Yesterday was the final services and goodbye to my cousin, Phyllis Charlene Beck Hodge. Her initial funeral services were held in her hometown of Watsontown, Pennsylvania, then she was transported back to Indian Head, Pennsylvania, to her mother, Dorothy’s church for final services. The cemetery where she was to be interred was in Donegal, Pennsylvania. The nearby family plot already held her father, Merle, her older brother, Larry, and one of her younger brothers, Edwin.
Her son, David, gave her eulogy. It was a heartwarming and stirring description of her life. I said, “I don’t think I could have been able get up in front of the others to share it without breaking down.”
He said, “I did my crying yesterday,” when he shared his words back home.
Later, Charlene’s son, Phillip sang parts of the 91st Psalm. His beautiful, tenor voice filled the sanctuary. Charlene recited this Psalm for strength and hope as she undertook chemo treatments for Hodgkin’s disease.
The unusual coincidences that occurred were very frequent. The very first was the funeral home in Watertown bore the name of Brooks and there is one with the same name here in our area. The next occurred at the intersection of Routes 711 and 31. That junction is a very busy intersection, but when we drove through the stop sign, there were absolutely no cars in sight during the passage of the whole caravan of vehicles.
At the cemetery, as the pastor was speaking and had to stop. A WW II airplane flew low over the cemetery. The plane looked similar to a B-17 bomber. It flew so low and it was so loud that the speaker had to pause. The coincidence was that her father was in WW II. His duty was in the Army Air Corps. It was almost as if her earthly father was paying tribute to his newly departed daughter.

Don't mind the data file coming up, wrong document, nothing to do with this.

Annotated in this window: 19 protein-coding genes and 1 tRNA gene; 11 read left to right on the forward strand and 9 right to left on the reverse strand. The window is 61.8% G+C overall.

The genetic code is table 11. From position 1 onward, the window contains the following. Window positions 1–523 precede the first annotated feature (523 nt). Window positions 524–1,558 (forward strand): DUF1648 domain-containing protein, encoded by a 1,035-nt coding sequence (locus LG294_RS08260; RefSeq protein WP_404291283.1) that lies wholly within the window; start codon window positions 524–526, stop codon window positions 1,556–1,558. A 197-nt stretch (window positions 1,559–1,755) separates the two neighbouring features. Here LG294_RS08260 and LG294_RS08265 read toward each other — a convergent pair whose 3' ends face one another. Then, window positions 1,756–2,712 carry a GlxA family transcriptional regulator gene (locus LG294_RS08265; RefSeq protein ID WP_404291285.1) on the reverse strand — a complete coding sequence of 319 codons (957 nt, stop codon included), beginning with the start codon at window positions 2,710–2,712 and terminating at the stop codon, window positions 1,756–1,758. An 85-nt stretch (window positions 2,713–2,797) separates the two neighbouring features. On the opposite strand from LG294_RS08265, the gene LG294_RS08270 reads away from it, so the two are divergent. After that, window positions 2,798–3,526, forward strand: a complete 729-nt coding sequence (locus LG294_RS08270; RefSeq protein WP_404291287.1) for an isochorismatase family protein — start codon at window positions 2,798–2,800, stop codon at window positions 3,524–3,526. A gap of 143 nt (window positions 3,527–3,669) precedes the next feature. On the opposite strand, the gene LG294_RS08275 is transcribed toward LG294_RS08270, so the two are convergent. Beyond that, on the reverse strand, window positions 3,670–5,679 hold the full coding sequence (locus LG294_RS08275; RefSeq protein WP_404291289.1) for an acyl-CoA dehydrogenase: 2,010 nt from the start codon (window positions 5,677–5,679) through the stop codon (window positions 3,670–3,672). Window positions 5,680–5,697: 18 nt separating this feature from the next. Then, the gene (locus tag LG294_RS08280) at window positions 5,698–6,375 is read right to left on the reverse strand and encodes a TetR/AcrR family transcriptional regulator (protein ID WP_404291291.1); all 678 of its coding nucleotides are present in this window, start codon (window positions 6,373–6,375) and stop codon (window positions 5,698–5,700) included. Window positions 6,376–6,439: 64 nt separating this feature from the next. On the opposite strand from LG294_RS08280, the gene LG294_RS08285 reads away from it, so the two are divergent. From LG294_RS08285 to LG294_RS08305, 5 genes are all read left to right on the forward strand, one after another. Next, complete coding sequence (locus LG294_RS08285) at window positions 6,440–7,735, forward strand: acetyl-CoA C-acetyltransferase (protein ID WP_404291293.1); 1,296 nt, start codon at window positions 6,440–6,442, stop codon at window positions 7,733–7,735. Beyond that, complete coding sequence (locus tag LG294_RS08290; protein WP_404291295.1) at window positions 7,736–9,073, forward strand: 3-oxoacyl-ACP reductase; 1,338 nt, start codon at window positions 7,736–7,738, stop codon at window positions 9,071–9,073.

Coincidences, I’m sure that most people would believe that they were only random happenings, but who arranged them to occur at exactly those times when they were needed to comfort the family.
Once, when Charlene was visiting our grandparents Beck, our grandmother, Anna, pulled Charlene’s son, David, into her lap and called him “her little preacher boy” and it was as though she could see into the future, David is a minister. My grandfather also started a church on the Summit of Route 31. Although he was never ordained as a minister, he was a lay speaker in the Pentecostal church. He and my grandmother prayed “in tongues.”
On the other side of Charlene’s family, there was a female evangelist named Plyler who came with tent services and introduced the Pentecostal religion to our valley in the 1930’s.